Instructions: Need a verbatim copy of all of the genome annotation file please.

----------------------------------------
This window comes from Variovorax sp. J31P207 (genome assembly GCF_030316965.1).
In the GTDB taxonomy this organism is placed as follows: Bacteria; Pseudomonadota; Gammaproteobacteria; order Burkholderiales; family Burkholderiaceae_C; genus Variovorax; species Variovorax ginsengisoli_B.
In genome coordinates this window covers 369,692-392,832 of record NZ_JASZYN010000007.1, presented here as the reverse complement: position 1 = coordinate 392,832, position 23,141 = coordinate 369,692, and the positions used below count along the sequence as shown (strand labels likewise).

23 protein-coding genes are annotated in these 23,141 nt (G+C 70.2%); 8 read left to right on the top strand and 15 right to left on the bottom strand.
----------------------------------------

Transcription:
This window comes from Variovorax sp. J31P207 (genome assembly GCF_030316965.1).
In the GTDB taxonomy this organism is placed as follows: Bacteria; Pseudomonadota; Gammaproteobacteria; order Burkholderiales; family Burkholderiaceae_C; genus Variovorax; species Variovorax ginsengisoli_B.
In genome coordinates this window covers 369,692-392,832 of record NZ_JASZYN010000007.1, presented here as the reverse complement: position 1 = coordinate 392,832, position 23,141 = coordinate 369,692, and the positions used below count along the sequence as shown (strand labels likewise).

23 protein-coding genes are annotated in these 23,141 nt (G+C 70.2%); 8 read left to right on the top strand and 15 right to left on the bottom strand.